News on Campus
BACHS EMI CONCERTO
re computers approaching human-level
If there were any doubts in the audience at a series
prompted by some striking recent developments in artificial
intelligence, EMI was brought to dispel them. EMI (Experiments in
Musical Intelligence) is the most thought-provoking project in
artificial intelligence that I have ever come across, according to
Douglas Hofstadter, organizer of the event that was sponsored by the
Center for Computer-Assisted Research in the Humanities. Hofstadter, a
professor of cognitive science at Indiana University, is a visiting
scholar at the Stanford-based center.
Invented by David Cope, a composer at the University of
California-Santa Cruz, EMI came to Stanford after beating composer Steve
Larson in a contest to create music more faithful to the style of Johann
Sebastian Bach. Three entries, one by Bach, one by Larson and one by
EMI, were submitted to an audience that mistakenly concluded that
Larsons piece was EMIs and that EMIs composition was Bachs.
But EMIs more well-matched competition was JAPE, a funny machine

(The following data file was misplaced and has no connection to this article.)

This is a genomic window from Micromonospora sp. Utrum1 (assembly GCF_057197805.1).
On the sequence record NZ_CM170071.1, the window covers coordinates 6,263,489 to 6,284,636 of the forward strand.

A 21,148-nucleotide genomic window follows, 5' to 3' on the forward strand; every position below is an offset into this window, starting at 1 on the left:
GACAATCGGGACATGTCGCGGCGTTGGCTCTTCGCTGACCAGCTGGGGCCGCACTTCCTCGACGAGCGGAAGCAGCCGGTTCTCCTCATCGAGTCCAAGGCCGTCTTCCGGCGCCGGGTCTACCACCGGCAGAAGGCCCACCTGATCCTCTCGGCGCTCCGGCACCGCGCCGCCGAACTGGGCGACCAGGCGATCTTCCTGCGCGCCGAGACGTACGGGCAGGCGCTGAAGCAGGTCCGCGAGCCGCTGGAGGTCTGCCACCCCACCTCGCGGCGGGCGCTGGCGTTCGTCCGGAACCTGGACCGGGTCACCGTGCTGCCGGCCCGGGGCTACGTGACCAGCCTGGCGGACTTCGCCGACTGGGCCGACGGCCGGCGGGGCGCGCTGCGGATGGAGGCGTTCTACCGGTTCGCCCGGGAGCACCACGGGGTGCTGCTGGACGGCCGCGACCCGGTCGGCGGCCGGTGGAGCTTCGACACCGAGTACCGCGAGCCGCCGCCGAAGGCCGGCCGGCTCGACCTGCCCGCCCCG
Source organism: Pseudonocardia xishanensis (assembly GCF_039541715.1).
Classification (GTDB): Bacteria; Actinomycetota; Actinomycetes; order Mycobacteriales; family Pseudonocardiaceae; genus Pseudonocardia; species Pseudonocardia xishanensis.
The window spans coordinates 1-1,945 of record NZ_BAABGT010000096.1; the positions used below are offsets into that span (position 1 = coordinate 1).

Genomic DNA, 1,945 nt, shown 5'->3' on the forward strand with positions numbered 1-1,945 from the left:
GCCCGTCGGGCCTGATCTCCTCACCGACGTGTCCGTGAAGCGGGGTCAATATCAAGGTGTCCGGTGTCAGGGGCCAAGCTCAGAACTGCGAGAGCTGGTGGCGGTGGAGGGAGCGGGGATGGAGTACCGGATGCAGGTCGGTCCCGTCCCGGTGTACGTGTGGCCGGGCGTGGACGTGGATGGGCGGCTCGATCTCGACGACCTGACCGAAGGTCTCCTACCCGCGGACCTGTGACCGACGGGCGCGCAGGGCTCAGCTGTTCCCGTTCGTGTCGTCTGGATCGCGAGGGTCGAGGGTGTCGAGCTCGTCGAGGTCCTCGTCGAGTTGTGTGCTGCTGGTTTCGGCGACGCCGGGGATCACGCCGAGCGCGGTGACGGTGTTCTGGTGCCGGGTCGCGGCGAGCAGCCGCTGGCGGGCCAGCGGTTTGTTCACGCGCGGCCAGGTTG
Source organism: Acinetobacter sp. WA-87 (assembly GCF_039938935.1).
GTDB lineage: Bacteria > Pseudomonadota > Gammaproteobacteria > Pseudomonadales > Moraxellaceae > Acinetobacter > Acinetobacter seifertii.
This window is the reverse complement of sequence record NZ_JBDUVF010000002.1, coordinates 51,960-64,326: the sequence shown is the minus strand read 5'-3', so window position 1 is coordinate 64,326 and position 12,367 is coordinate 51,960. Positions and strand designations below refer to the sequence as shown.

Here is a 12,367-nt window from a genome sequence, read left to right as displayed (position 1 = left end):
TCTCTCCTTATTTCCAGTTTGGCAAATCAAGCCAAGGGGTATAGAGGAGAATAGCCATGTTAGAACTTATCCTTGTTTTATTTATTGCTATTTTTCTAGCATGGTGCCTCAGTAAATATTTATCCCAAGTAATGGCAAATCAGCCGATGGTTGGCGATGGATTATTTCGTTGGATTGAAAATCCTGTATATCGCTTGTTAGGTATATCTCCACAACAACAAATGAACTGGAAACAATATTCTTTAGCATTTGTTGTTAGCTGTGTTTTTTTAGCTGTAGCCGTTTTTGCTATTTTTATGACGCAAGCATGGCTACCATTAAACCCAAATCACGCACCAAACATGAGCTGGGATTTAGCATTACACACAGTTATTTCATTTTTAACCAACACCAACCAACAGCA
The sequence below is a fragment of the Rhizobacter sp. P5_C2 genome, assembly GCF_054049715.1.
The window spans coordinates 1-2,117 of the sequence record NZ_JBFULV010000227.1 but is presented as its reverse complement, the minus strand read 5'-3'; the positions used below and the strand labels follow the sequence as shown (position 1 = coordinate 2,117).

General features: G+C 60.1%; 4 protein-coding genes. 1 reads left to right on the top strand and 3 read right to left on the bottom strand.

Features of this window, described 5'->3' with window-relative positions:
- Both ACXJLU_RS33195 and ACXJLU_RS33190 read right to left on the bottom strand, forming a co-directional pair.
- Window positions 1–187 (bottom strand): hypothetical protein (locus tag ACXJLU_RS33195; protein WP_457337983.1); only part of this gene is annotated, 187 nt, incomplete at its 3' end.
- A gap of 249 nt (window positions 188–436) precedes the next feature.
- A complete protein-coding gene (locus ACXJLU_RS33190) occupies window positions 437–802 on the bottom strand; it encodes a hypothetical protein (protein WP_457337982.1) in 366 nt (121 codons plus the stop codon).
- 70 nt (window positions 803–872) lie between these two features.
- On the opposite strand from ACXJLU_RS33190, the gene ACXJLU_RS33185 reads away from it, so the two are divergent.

presented to a panel of experts exploring the theory of humor and
whether computers are coming closer to understanding it. JAPE, a program
authored by Kim Binsted, can create puns that many find hilarious.
The Stanford symposium that brought world experts in different fields
to deliver talks on the degree to which computers have become genuinely
creative included two live concerts of EMIs music. EMIs efforts to
mimic the style of Beethoven were less successful. In any case, the
implication rejected by many composers and musicians is that musical
style may consist of just a collection of simple recipes and that
feelings and intent are not as important after all.
In his book, Gödel, Escher, Bach, which won a Pulitzer
Prize in 1980, Hofstadter speculated whether music would ever be
composed by an artificial